Warum gibt es etwas und nicht nichts? (Why is there something rather than nothing?) - Leibniz

Friday, July 04, 2014

The Guardian on... tolerance?

Andrew Brown writes in the Guardian of Yetis and realities.

Living in a world where yetis do and don't exist
Yeti scientists have shown we can bounce through different realities, where what's regarded as 'real' is ambiguous at best.

Scientific hunters for the yeti are easy to recognise: they want to bring back the corpse of some other animal altogether. Most recently, a team led by Professor Bryan Sykes of Oxford sorted through 36 samples of supposed yeti fur using the resources of modern genetics and reported their findings with the full scholarly apparatus, including a footnote referencing Tintin in Tibet as the source of "Captain Haddock's suspicions that the yeti was an ungulate".

I see the piece as a welcome affirmation of uncertainty in an often over-certain world. Not quite an unambiguous plea for tolerance though.

Some myths are of course actively pernicious. The stories spread by Aids denialists or anti-vaccine cranks have helped kill thousands if not tens of thousands of people. It's a public duty to go after them.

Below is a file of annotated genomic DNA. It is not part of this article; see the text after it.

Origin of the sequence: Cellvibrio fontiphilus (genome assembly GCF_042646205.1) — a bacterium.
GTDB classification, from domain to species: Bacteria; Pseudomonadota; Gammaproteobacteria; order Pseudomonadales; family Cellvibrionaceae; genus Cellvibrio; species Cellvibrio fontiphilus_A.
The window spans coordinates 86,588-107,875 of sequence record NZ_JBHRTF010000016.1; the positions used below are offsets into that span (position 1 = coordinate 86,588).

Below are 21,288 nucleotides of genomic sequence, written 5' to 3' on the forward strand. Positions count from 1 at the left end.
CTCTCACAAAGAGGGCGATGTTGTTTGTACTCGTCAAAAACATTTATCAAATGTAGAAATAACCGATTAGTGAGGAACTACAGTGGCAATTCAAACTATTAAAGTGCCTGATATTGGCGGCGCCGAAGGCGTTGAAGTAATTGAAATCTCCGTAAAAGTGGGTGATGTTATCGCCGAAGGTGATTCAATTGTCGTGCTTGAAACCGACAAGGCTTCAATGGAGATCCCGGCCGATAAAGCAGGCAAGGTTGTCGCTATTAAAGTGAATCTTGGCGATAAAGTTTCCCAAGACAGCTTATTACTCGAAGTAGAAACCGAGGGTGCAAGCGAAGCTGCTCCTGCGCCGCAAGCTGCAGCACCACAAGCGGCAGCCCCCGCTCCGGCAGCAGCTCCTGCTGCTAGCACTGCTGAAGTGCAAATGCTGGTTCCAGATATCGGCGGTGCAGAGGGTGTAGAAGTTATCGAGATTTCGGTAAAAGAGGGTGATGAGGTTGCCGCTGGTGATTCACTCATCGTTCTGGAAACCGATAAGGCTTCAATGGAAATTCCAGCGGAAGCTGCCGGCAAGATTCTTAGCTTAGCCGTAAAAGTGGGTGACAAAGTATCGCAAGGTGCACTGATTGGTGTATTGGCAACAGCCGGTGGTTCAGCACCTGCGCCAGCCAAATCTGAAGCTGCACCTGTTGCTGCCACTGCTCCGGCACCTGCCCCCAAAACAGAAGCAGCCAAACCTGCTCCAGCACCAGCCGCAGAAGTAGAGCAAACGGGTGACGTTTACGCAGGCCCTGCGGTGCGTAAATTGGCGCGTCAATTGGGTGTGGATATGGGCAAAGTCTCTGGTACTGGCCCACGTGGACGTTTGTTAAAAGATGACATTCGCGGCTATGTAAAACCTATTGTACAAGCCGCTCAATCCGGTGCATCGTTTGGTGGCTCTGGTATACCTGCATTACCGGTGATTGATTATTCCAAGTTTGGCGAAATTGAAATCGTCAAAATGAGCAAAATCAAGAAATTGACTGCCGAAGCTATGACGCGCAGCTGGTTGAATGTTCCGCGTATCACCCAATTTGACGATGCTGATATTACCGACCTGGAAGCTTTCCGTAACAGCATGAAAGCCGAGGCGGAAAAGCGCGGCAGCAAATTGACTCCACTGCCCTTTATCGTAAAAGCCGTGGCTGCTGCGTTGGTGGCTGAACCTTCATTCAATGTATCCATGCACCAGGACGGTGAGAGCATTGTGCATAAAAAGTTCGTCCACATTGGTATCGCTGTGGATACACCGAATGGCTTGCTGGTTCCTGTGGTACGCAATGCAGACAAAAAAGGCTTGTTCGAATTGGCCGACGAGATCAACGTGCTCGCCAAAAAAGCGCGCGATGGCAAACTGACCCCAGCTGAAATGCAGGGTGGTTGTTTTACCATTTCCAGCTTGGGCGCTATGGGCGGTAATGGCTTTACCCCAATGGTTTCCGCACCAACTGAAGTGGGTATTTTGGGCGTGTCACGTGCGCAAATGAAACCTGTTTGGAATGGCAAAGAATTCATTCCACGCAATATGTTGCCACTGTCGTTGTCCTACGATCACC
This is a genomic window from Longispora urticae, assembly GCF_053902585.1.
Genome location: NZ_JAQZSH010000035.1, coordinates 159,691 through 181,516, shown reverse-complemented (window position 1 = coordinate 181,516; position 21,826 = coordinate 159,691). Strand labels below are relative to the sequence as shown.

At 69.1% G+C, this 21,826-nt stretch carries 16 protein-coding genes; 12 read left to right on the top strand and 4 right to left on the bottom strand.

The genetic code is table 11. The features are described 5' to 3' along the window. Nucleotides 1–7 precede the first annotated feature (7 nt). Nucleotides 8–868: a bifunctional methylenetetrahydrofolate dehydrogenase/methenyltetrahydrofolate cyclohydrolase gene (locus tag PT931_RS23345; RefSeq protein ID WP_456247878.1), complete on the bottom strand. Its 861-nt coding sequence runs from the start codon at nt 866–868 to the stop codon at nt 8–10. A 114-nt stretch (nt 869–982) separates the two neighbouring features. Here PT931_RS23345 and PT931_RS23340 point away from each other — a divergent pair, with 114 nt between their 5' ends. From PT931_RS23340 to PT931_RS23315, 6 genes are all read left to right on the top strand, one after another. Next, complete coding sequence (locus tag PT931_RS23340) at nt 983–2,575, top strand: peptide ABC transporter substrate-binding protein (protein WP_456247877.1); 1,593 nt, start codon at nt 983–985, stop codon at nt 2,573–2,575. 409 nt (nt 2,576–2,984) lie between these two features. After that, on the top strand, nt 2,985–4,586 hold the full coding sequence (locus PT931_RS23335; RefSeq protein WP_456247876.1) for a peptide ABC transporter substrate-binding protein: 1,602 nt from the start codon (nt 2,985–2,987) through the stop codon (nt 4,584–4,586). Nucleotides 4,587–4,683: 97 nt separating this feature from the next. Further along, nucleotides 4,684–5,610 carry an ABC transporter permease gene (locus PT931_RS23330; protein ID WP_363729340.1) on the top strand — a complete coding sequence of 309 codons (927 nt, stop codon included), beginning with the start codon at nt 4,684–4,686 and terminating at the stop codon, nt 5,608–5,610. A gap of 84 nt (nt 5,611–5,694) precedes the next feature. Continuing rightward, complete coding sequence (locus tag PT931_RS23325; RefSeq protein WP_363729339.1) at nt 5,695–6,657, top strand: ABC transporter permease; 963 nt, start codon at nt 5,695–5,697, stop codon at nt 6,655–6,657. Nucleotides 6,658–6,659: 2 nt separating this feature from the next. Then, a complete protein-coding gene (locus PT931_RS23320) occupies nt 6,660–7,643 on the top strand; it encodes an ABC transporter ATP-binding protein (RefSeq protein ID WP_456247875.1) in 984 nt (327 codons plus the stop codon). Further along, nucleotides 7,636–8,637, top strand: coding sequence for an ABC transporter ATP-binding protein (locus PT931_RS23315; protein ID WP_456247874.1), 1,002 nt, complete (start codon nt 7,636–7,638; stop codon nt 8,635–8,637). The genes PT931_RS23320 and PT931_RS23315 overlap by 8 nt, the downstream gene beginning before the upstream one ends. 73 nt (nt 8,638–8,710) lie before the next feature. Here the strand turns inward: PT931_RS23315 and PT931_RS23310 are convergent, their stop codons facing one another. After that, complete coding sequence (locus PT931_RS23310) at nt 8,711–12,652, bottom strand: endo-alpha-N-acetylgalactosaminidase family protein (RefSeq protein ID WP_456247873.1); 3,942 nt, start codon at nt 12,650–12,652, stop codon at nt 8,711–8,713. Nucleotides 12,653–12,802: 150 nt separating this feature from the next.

It's a public duty to go after them - really? In all cases? Actually I suspect Brown's criteria may be pretty tight here, but unfortunately it's a notion many Guardian readers seem to adopt too well and too widely.

Maybe Brown could have included Marxists as an illustration of death-dealing cranks too. Merely to illustrate how complex and confused human notions of reality can be - to widen the spectrum a little. Or perhaps he knows his readership too well for that. I like his last paragraph though.

Normal people – well, everybody, actually – are adept at bouncing through these different "realities" like lumberjacks bounding over spinning logs. We live quite comfortably in worlds where yetis do and don't exist, where they're real in stories and not in the Himalayas. The only dangerous scientists are those who don't understand this or don't believe it's true of themselves, and that they only believe true facts. You couldn't accuse these latest yeti hunters of that. The reference to Tintin proves it.


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